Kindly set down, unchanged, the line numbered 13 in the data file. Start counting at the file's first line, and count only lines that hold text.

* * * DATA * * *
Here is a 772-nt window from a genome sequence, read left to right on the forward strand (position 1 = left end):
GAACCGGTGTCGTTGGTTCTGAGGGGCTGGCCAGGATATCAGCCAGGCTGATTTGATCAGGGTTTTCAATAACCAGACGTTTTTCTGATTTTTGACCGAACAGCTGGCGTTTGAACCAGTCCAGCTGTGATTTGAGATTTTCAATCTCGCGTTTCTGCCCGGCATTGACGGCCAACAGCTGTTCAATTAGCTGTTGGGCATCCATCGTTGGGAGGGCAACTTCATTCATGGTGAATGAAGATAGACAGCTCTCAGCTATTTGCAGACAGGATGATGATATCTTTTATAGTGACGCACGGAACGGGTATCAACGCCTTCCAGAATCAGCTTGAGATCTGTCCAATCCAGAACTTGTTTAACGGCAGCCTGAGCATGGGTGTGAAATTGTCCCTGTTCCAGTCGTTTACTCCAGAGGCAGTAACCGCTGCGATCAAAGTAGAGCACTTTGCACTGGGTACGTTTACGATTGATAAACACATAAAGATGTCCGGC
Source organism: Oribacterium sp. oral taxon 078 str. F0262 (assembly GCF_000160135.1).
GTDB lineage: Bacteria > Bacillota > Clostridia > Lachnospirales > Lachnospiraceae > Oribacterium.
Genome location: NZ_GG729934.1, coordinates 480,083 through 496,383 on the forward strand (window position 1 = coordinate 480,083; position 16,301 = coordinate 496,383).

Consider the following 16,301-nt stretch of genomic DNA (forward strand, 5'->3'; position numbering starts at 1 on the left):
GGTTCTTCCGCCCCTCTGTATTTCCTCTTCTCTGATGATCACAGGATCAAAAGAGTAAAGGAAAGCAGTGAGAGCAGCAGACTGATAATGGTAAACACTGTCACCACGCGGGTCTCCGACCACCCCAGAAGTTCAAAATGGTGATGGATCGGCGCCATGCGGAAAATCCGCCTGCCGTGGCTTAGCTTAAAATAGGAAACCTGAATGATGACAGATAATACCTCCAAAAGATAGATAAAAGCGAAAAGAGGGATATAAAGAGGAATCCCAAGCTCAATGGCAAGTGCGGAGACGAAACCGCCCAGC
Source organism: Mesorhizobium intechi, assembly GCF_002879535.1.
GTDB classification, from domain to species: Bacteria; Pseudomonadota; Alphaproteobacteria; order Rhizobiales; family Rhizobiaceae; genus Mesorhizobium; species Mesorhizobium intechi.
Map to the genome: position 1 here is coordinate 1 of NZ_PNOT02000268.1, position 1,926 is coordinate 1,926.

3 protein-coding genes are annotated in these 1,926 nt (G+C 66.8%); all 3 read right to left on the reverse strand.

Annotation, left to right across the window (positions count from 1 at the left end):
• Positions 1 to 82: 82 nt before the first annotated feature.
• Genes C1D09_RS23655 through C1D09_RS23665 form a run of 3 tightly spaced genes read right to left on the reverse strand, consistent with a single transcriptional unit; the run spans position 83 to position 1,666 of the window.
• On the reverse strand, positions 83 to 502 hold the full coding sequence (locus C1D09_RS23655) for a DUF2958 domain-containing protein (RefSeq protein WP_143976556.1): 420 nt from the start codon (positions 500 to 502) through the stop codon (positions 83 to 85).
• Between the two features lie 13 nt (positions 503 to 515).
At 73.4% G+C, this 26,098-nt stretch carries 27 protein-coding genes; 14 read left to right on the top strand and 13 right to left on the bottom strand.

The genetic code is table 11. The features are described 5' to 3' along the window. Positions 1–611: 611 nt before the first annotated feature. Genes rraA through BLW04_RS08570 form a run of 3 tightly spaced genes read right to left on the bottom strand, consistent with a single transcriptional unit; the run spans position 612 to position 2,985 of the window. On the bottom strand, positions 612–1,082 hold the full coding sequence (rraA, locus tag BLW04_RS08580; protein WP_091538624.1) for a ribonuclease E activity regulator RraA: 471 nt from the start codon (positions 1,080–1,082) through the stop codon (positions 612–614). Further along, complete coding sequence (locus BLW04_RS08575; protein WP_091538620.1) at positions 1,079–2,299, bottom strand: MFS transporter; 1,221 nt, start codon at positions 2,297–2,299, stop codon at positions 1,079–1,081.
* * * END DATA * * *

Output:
• Positions 1 to 82: 82 nt before the first annotated feature.